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[X] CLOSEMENU

Planning and Prioritizing
1.3 The Needs Assessment Survey

Needs assessment surveys are essential to preservation planning. A preservation plan is based on the needs of an institution and the actions required to meet these needs. This information is provided in the reports of the surveys. Many institutions have only one survey that considers the needs of all the collections in general terms. For some institutions with numerous diverse collections and complex planning needs, additional surveys that address particular problems or the needs of specific collections or types of materials may be required.

Since surveys are the foundation of preservation planning, having a survey that meets the institution's planning needs is critical.

  • A survey must evaluate the policies, practices, and conditions in an institution that affect the preservation of all the collections.
  • It must address the general state of all the collections, what is needed to improve that state, and how to preserve the collections long-term.
  • It must identify specific preservation needs, recommend actions to meet those needs, and prioritize the recommended actions.

A survey covers the entire building in which collections are housed. Hazards to collections are identified, considering such factors as environment, storage, security and access, housekeeping, conservation treatment, and policies and practices. It is important to note that the building in which collections are housed is often itself a part of the collections. This is the case with an historic or architecturally significant structure. In this instance, the actions required to preserve the building as well as the collections it houses must be considered.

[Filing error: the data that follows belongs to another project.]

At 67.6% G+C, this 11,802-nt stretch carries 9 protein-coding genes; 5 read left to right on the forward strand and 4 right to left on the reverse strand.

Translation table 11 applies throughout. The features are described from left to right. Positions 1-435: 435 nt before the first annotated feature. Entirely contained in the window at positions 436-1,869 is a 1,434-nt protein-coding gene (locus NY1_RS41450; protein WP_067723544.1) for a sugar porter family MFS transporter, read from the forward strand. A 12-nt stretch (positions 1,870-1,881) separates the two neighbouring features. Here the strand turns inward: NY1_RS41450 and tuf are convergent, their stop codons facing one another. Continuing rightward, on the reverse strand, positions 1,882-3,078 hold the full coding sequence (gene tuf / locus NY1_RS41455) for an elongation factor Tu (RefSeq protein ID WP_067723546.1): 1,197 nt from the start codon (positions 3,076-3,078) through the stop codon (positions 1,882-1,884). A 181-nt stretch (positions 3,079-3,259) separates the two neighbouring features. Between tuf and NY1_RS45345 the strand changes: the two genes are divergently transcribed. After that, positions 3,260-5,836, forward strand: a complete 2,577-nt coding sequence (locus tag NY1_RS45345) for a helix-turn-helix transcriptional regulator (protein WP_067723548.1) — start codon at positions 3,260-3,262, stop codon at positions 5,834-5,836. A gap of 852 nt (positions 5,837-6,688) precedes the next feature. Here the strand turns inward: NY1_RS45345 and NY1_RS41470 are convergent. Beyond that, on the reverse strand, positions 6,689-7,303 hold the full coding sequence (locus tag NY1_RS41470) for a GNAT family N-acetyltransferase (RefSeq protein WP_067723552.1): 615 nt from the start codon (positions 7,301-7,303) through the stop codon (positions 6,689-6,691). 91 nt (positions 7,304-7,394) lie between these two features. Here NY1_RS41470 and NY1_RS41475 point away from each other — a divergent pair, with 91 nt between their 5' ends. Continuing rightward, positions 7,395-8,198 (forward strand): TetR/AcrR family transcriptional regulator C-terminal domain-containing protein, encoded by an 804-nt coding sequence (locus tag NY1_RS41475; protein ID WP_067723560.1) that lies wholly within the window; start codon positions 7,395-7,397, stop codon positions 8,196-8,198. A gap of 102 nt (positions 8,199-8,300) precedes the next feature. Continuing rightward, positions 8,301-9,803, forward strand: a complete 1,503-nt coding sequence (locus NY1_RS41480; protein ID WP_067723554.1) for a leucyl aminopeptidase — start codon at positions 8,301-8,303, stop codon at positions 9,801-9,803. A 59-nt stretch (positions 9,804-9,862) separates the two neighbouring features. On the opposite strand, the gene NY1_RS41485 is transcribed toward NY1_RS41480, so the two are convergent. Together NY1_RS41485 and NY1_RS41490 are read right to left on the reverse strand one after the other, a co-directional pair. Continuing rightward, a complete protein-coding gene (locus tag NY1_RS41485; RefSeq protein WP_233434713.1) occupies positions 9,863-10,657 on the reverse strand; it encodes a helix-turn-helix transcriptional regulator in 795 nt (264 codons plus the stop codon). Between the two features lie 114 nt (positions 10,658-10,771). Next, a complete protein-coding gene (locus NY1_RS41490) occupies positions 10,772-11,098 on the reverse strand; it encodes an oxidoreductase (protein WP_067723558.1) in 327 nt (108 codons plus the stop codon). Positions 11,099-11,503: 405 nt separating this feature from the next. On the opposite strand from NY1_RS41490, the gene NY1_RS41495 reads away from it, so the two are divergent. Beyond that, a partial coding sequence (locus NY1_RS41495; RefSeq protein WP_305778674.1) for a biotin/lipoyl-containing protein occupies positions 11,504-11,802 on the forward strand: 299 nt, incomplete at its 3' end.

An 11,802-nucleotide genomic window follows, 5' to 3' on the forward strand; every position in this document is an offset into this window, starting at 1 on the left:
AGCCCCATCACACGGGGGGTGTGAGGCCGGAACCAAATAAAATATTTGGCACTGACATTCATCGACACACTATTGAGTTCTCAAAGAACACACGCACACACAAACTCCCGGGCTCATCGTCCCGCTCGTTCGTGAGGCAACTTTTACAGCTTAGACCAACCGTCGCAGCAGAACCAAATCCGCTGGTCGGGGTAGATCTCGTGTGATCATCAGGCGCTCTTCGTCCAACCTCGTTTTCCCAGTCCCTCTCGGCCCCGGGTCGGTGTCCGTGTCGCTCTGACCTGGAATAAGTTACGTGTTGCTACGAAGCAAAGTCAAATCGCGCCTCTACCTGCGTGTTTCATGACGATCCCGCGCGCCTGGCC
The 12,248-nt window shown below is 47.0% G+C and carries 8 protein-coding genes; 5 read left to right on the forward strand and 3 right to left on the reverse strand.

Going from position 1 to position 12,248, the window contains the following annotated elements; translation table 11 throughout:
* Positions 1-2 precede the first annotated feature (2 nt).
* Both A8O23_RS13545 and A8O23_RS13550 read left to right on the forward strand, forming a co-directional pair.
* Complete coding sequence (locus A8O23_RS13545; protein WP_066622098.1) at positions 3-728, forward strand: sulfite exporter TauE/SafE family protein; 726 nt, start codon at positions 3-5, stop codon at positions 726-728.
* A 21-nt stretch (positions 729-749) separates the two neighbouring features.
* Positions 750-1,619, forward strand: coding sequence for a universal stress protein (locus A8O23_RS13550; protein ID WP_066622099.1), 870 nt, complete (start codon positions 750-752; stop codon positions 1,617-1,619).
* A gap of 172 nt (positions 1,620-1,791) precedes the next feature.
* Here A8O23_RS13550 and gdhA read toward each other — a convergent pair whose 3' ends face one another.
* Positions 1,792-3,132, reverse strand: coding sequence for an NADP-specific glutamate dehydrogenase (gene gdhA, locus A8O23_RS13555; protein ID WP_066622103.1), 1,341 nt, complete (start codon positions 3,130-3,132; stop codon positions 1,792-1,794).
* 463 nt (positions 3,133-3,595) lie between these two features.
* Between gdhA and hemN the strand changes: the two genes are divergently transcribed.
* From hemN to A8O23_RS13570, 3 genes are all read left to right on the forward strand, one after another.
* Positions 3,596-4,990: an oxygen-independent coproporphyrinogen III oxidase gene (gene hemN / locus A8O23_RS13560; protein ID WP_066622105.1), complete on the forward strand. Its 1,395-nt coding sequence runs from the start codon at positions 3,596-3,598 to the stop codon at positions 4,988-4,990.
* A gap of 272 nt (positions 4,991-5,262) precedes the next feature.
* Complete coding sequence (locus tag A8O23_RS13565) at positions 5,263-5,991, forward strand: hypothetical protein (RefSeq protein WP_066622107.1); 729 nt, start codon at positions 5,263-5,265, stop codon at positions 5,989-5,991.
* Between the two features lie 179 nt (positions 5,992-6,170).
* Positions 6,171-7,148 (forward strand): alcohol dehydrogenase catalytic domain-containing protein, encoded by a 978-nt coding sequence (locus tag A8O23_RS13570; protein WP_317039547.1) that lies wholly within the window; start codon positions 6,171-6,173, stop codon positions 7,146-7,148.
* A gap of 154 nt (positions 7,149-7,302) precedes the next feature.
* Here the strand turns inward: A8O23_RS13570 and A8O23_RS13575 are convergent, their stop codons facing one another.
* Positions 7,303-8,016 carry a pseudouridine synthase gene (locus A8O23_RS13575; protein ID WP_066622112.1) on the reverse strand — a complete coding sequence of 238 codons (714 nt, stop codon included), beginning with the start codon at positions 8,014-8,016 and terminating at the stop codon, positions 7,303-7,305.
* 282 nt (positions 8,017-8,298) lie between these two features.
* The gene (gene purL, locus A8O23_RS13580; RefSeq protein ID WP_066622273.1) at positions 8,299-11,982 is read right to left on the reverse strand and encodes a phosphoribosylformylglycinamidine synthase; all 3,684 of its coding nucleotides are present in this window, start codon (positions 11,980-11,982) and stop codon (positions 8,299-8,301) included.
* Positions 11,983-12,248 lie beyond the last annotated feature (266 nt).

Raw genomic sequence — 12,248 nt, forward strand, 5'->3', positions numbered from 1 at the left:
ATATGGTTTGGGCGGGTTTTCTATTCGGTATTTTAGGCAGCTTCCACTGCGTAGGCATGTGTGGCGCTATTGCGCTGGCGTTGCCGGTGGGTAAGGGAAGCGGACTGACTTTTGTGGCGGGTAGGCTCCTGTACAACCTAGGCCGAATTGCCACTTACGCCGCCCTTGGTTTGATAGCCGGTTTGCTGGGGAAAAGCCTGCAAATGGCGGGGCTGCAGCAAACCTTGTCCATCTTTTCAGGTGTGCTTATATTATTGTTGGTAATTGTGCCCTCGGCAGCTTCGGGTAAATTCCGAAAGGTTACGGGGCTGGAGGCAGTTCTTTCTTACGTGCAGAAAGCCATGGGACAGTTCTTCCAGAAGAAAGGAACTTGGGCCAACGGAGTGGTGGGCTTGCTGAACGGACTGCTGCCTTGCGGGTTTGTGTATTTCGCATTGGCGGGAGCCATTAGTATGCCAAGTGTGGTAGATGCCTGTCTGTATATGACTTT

All this information should be recorded in a formal survey report. The report should be written in clear direct language and should be formatted in such a way that information can be easily located and extracted from it. The report is the tool you will use when drafting your preservation plan; it must contain the information you need in plain language and in an easily accessible form.

A needs assessment survey can be conducted by an outside consultant or by qualified in-house staff. There are advantages and disadvantages to both, which should be considered before a decision is made to hire an outside surveyor or to begin the process in-house. If contracting an outside person, be certain to check the credentials and experience of the surveyor. Ask for and check references before hiring.

Outside Surveyor Versus In-house Staff

Outside Surveyor/Advantages

  1. An outside surveyor may be more experienced than anyone in your institution. A consultant from the outside may have done more surveys, may be more familiar with the survey process, and may have dealt with more diverse situations. Also, an outside consultant may be more aware of outside resources that would enable projects to be accomplished. This gives the surveyor a broader, more comprehensive base for making recommendations.
  2. The surveyor may be a specialist in a particular area or type of collection. This is also useful in making recommendations.
  3. An outside consultant comes without preconceptions and biases and can usually see situations objectively.
  4. An outside surveyor can say things that may be interpreted as critical without fear of being penalized. Thus a consultant is more likely to point out situations that need to be changed even if the change is an unpopular one. Likewise a consultant is not limited or hampered by the political situation of an institution.
  5. Often an outside surveyor has more credibility with the staff and administration, even if this is not justified. The surveyor is viewed as an authority.